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2 openings exist on Fayette County Common Pleas bench; 5 try for jobs

Linda Cordaro

Age: 52

Political party: Democrat

Residence: Dunbar Township

Education: West Virginia University School of Law and doctor of jurisprudence, University of Pittsburgh

Occupation: Attorney, assistant district attorney, principal in Connellsville law firm Horewitz, Cordaro, Dietz and Miele

Family: Husband, Pete, four children

Joseph George Jr.

Age: 42

Residence: South Union Township

Political party: Democrat

Education: St. Vincent College and Capital University Law School

Occupation: District judge and attorney with private practice in Uniontown

Family: Wife, Susan, three children

Jack Purcell

Age: 55

Political party: Democrat

Residence: Wharton Township

Education: Penn State University and West Virginia University School of Law

Occupation: Attorney, partner with Davis and Davis in Uniontown

Family: Wife, Annamarie, one child

Doug Sepic

Age: 45

Political party: Democrat

Residence: South Union Township

Education: West Virginia University and Duquesne University School of Law

Occupation: Attorney, assistant district attorney, partner with Watson Mundorff Brooks & Sepic, Dunbar Township

Family: Wife, Michelle, three children

Steven Walton

Age: 47

Political party: Republican

Residence: Menallen Township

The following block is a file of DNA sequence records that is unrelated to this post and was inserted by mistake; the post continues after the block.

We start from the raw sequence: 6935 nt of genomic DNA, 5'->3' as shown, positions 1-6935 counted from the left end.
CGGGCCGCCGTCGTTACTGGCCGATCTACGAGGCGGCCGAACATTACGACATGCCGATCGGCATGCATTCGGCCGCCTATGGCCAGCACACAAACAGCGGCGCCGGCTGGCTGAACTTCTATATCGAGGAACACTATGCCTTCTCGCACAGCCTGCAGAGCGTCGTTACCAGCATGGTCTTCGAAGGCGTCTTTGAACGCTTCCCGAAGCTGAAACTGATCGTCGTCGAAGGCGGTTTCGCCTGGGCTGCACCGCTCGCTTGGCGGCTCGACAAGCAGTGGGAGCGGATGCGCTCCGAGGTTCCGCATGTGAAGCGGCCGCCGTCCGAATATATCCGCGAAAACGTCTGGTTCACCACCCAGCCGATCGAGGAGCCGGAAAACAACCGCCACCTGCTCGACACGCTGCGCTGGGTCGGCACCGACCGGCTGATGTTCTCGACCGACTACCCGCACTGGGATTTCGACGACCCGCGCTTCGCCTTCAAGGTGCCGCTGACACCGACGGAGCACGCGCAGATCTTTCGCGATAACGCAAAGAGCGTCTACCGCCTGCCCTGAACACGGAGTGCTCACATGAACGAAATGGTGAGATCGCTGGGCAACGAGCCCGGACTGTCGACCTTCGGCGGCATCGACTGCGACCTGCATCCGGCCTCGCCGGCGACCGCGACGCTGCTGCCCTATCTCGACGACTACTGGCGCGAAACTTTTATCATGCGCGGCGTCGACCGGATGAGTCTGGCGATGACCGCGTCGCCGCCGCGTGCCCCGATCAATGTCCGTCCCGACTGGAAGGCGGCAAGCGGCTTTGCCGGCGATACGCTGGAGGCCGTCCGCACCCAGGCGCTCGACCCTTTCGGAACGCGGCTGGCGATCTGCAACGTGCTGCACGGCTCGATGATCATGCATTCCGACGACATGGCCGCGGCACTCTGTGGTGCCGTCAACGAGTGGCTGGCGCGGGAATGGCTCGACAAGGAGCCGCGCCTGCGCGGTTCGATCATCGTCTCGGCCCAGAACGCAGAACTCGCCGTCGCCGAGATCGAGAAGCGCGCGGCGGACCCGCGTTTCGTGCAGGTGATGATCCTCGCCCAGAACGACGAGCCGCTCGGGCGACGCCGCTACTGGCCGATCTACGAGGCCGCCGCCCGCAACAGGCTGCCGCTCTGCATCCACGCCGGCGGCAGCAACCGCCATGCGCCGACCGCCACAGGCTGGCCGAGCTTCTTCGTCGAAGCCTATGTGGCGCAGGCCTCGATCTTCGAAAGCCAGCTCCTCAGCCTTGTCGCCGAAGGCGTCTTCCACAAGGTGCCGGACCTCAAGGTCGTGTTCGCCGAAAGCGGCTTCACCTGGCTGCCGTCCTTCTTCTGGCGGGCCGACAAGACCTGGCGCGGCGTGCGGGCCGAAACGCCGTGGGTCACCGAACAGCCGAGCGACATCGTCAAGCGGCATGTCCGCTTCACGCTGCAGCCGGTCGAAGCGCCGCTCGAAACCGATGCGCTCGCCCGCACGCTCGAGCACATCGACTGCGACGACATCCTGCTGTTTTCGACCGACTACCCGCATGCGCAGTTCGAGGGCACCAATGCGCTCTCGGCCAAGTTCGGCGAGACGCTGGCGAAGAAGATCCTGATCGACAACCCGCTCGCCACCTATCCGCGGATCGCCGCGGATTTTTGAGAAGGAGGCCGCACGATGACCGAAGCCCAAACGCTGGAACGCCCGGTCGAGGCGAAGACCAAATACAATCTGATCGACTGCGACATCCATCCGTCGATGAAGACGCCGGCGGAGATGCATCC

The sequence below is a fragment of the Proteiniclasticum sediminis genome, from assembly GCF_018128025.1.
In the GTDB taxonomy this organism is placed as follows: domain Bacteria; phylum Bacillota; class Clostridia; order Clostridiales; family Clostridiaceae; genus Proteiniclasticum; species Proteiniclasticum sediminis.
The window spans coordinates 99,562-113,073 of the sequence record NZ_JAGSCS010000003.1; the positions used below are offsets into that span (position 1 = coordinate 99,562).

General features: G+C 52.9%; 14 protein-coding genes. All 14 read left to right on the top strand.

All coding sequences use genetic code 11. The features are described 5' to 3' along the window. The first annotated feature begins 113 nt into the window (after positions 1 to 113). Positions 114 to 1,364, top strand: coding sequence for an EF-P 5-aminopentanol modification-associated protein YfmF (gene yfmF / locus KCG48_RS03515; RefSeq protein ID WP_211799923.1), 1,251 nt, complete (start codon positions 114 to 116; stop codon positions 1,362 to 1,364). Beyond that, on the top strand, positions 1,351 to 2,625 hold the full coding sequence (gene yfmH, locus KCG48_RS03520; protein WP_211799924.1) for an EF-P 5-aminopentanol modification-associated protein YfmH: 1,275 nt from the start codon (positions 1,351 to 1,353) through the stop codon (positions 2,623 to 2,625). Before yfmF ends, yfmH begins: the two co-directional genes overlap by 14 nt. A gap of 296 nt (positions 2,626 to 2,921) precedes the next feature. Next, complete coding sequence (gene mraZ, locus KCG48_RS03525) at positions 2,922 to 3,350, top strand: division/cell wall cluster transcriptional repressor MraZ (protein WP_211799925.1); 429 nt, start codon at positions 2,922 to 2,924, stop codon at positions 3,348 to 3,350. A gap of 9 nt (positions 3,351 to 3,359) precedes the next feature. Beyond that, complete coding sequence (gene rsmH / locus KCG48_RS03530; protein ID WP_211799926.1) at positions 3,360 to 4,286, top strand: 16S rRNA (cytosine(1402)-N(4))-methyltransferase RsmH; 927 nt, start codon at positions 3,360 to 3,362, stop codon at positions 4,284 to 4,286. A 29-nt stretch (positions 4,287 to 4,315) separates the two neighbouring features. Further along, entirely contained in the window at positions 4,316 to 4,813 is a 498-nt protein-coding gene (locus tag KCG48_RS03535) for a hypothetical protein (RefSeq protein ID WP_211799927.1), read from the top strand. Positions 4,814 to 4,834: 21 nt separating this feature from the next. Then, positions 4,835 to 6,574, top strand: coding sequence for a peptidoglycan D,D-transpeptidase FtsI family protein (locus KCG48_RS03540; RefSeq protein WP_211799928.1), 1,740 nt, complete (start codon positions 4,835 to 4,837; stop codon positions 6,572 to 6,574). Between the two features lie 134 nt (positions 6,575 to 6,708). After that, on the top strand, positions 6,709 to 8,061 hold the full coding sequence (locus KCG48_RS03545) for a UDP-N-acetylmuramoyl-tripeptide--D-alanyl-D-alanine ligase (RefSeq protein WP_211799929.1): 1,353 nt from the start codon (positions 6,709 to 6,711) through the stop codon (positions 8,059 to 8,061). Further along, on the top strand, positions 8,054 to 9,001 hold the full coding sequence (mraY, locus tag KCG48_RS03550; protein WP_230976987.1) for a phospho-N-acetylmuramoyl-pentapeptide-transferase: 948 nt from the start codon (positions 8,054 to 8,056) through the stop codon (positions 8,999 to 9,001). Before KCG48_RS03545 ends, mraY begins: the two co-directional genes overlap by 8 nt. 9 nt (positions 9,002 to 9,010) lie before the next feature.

Education: Duquesne University School of Law

Occupation: Attorney with Rothman Gordon in Pittsburgh

Family: Two children

Saturday, May 11, 2013, 12:01 a.m.
 

Five candidates are seeking two openings on Common Pleas Court in Fayette County.

Gerald Solomon and Ralph Warman retired and work as part-time senior judges.

The four Democrats and one Republican are cross-filed to seek both the Democratic and Republican nominations in the May 21 primary.

Linda Cordaro

Democrat Linda Cordaro is a private attorney with a Connellsville law firm and the assistant district attorney assigned to prosecute child abusers.

Cordaro said she brings a different perspective to the bench because she is the only woman running and has, in both her civil law practice and as a prosecutor, gained an understanding of how the courts impact children involved in legal matters.

Cordaro said judges decide family matters daily, whether in civil custody and divorce cases or in criminal actions involving juvenile victims. As a judge, she would advocate for better ways to help children, especially crime victims, navigate through the court system, she said.

“The court system should bend over backwards to accommodate the needs of very young victims so they are not traumatized by the court system when they have to go in and testify,” Cordaro said. “A child should be able to testify through closed-circuit television so the child does not have to sit in the same room as the person who assaulted him or her.”

Joseph George Jr.

Democrat Joseph George Jr. is a district judge and has a private law practice in Uniontown.

George said he supports creation of specialty courts that aim to rehabilitate nonviolent offenders who belong to specific groups, such as veterans or alcohol and drug abusers.

“I would support a drug treatment court as long as it was not for drug dealers, but rather for individuals suffering with addiction that could potentially assist them in rehabilitation and reducing recidivism,” George said.